Laisse tomber is quick little French expression that translates to ‘never mind’ or ‘forget about it’. The literal translation of laisse tomber is ‘let fall’. Here’s an example sentence:

  • De toute facon ce n’est pas imporant. Lasise tomber. In any case it’s not important. Forget about it.

20) Ça Marche

Meaning: That works

Ça marche is a French expression that’s based on the verb ‘marcher’, which means to walk or funciton. Ça march translates to that works, great or sure. For example:

  • On se donne rendez-vous à 17h00. Ça marche? – Oui, ça marche. Let’s meet at 5 o’clock? Does that that work? – Yeah, that works.

21) Ce n’est pas grave

Meaning: It’s no big deal!

Ce n’est pas grave translates literally to ‘it’s not grave or serious’. In English the expression means ‘it’s no big deal’. For example:

  • Ah zut! J’ai oublié mes clés! – Ne t’inquiete pas. Ce n’est pas grave. Oh shoot! I forgot my keys. Don’t worry. It’s no big deal.

22) Elle est canon!

Meaning: She’s hot!

Elle est canon is a French informal and slang expression which means ‘she’s hot or she’s a knockout. Canon is an invariable adjective and doesn’t change in the masculine or feminine forms. For example:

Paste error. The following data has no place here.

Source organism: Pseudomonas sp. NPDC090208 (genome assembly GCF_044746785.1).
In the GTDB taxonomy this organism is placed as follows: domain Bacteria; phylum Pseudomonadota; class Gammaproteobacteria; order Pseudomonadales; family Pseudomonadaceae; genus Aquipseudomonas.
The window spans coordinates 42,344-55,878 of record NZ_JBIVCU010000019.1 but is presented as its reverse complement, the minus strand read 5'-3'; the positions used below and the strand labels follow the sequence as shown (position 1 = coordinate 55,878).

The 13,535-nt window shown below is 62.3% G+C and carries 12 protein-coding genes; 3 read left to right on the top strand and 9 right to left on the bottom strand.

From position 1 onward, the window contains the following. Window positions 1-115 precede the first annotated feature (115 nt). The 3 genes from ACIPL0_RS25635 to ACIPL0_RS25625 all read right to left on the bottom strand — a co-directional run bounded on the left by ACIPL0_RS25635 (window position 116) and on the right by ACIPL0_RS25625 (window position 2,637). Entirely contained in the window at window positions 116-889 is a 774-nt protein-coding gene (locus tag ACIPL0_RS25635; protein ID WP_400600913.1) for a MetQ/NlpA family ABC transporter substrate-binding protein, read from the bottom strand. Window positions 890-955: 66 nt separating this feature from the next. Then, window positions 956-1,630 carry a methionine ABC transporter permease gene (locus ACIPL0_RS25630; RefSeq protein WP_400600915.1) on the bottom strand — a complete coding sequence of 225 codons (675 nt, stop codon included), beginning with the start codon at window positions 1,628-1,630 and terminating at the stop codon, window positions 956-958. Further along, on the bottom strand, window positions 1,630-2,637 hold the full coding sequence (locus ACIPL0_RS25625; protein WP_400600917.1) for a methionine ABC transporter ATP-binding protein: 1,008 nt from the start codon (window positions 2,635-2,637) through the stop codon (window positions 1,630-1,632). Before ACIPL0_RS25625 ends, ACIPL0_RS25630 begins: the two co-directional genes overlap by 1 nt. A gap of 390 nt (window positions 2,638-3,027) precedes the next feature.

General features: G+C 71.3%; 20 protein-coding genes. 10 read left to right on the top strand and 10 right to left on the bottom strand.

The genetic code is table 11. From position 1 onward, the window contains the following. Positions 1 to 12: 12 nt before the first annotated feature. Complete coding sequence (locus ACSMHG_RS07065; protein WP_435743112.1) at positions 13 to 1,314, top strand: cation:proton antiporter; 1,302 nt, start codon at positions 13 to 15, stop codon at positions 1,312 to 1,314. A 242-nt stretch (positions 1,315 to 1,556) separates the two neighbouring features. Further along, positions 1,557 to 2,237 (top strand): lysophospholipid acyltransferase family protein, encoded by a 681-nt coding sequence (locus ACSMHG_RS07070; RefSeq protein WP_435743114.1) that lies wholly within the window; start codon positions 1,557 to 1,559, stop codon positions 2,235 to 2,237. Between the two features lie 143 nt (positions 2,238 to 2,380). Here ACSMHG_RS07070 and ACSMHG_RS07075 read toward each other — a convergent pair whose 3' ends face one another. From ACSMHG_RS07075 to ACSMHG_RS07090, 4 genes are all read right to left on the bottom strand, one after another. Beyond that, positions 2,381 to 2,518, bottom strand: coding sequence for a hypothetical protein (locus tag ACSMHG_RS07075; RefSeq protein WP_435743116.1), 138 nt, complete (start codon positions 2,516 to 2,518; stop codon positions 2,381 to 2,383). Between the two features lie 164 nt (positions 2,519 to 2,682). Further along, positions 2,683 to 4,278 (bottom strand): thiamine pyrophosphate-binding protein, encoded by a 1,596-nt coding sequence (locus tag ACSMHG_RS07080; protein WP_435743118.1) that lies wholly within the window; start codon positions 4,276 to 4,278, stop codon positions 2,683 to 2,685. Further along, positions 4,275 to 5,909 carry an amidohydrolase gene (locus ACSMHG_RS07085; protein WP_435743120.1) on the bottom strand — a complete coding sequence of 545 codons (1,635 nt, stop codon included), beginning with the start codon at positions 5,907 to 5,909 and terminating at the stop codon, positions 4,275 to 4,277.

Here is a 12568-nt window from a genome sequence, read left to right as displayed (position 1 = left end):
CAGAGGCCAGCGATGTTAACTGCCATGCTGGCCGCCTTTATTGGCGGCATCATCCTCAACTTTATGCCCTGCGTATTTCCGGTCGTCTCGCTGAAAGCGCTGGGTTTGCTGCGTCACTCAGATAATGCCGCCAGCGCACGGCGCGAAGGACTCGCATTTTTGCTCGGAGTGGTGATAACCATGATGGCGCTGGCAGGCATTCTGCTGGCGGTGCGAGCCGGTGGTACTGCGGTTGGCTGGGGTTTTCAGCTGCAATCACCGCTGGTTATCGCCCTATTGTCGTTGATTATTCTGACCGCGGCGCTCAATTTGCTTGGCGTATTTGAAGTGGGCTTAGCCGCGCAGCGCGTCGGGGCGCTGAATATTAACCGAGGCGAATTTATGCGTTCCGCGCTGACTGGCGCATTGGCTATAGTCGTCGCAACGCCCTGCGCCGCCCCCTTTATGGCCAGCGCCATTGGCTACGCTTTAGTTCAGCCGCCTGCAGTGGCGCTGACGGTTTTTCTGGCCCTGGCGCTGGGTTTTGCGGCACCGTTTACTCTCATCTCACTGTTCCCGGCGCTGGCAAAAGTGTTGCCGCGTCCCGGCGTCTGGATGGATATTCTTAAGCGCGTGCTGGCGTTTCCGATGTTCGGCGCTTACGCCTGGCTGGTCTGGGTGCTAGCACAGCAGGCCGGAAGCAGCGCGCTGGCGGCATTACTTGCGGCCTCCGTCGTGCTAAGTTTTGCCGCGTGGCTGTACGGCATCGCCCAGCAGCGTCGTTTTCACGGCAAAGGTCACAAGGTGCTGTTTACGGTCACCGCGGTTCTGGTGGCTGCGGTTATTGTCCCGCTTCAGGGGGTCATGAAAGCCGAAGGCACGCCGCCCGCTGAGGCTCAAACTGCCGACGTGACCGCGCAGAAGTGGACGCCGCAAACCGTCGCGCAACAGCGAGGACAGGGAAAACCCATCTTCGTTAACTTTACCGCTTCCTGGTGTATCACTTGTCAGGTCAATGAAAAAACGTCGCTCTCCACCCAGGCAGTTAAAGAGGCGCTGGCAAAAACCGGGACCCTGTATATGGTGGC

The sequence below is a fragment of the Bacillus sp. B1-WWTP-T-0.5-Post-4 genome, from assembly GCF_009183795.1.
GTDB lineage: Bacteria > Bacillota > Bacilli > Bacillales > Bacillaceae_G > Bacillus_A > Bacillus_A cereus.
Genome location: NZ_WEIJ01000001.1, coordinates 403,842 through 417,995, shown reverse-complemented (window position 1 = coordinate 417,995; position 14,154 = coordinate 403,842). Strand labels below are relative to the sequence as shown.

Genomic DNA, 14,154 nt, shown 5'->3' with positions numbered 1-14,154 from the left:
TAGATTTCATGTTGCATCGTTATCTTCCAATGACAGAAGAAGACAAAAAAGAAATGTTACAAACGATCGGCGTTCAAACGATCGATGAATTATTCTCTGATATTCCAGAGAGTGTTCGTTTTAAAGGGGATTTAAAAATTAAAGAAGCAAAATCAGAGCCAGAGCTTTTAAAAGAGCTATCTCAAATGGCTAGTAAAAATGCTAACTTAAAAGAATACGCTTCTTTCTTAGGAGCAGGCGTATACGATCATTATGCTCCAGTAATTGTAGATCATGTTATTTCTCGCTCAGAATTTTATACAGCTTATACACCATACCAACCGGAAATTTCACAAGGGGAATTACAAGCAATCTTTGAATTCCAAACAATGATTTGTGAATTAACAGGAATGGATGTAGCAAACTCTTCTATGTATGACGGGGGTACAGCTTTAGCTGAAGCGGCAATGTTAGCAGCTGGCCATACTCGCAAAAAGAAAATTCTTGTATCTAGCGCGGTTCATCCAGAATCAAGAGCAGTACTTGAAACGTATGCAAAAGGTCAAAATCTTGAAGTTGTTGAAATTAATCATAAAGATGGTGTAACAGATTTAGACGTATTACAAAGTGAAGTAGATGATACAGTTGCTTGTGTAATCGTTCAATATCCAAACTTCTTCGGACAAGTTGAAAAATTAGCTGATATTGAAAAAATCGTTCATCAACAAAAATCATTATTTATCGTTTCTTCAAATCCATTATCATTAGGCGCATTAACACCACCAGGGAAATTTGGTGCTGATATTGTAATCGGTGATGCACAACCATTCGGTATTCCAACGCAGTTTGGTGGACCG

• Tu as vu cette femme? Elle est canon! Did you see that woman? She’s hot!

23) Avoir la dalle

Meaning: To be very hungry

The French idiom avoir la dalle translates directly to ‘to have the gullet’. In English it means to be starved or very hungry. For example:

  • Je n’ai pas mangé depuis 8 heures du matin. J’ai la dalle! I haven’t eaten since 8.00am. I’m starved!

24) Être riche comme crésus

Meaning: To be very rich

Être riche comme Crésus means to be filthy rich. Crésus, or Croesus, was an historical figure in Ancient Greece known for his wealth. Here’s an example sentence:

  • C’est vrai qu’il est riche comme Crésus mais au fond c’est un abruti! It’s true that he’s filthy rich but deep down inside he’s a jerk!

25) Faire gaffe

Meaning: Watch out!

The expression faire gaffe translates literally to make a mistake. Fais gaffe! or faites gaffe! translate to watch out! or pay attention! For example:

  • Tu conduis trop vite. Fais gaffe! You’re driving too fast. Watch out!

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David Issokson

David Issokson is a lifelong language enthusiast. His head is swimming with words and sounds as he speaks over six languages. Of all the languages he speaks, he's the most passionate about French! David has helped hundreds of students to improve their French in his private online lessons. When procrastinating working on his site,, David enjoys his time skiing and hiking in Teton Valley, Idaho.